North Carolina Lawmakers Propose Increased Sports Betting Tax Rate In Push For Legalization is an independent sports news and information service. has partnerships with some of the top legal and licensed sportsbook companies in the US. When you claim a bonus offer or promotion through a link on this site, Gaming Today may receive referral compensation from the sportsbook company. Although the relationships we have with sportsbook companies may influence the order in which we place companies on the site, all reviews, recommendations, and opinions are wholly our own. They are the recommendations from our authors and contributors who are avid sports fans themselves.

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North Carolina lawmakers are expected to vote on a sports betting bill by month's end. (AP Photo/Ben McKeown, Pool)

The prospect of legal North Carolina sports betting appears more likely with the latest version of Senate Bill 688 raising the state’s tax rate from 8% to 14% and doubling licensing fees for sportsbooks to $1 million.

North Carolina lawmakers are expected to vote on a bill by the end of June. Rep. Jason Saine (R- Lincoln) said the decision was made to negotiate more money for the state’s coffers.

“I think we’ve addressed that,” Saine said. “We’re certainly in the realm of other states and what other states are doing. I think this is a lot more substantial.”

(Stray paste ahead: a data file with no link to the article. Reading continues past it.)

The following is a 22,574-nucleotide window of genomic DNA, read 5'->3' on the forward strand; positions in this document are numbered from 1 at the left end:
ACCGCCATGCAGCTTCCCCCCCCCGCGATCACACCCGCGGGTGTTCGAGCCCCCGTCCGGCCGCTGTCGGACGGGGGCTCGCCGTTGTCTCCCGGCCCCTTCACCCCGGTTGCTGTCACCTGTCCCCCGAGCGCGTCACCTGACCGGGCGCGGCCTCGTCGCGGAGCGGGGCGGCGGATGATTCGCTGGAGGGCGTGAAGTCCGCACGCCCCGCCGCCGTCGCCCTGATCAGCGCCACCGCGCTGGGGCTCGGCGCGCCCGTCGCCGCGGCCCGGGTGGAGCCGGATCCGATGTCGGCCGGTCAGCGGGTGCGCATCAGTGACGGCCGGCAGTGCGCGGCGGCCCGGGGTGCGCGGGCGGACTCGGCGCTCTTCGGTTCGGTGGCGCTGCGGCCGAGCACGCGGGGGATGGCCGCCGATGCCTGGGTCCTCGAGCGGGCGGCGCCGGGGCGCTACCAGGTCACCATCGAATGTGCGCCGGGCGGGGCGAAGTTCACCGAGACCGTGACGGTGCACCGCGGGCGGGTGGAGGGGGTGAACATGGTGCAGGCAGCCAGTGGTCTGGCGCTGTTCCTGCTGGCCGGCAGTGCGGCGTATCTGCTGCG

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Legal Sports Betting Has Gubernatorial Support

North Carolina Governor Roy Cooper has expressed his support for legal sports betting in the state, but he had concerns about the modest tax rate that was originally proposed. It was estimated then that legal sports betting would generate between $8 million and $24 million annually in tax dollars.

“I think it is about time for us to step up and do it,” Cooper, a Democrat, told the ACC Now podcast. “[But] I think [there] probably … needs to be more state tax dollars involved in this, a bigger cut for the people.”

The latest development in the legislative process should assuage those concerns. Saine noted that a separate bill will be introduced to reflect the proposed change in tax rate and how the North Carolina Lottery Commission will serve as a regulating body. 

“The reality is it’s going to take a while for the Lottery Commission to get geared up and get regulations into place and ready to go,” Saine said. “I’d love to have it done by the Super Bowl.” 

That was an optimistic projection, as Saine added that it might not be possible until the spring of 2023.

Currently, sports betting is available in North Carolina only at two Cherokee-owned casinos in the Western part of the state.

Also read: The Politics Behind South Carolina’s Chance at Legal Sports Betting

About the Author
Kris Johnson

Kris Johnson

Senior Writer
Kris Johnson is a senior writer at Gaming Today with more than 15 years of experience as a sports journalist. Johnson's work has appeared in Sports Business Daily, Sports Business Journal, NASCAR Illustrated, and other publications. He also authored a sports betting novel titled The Endgame.

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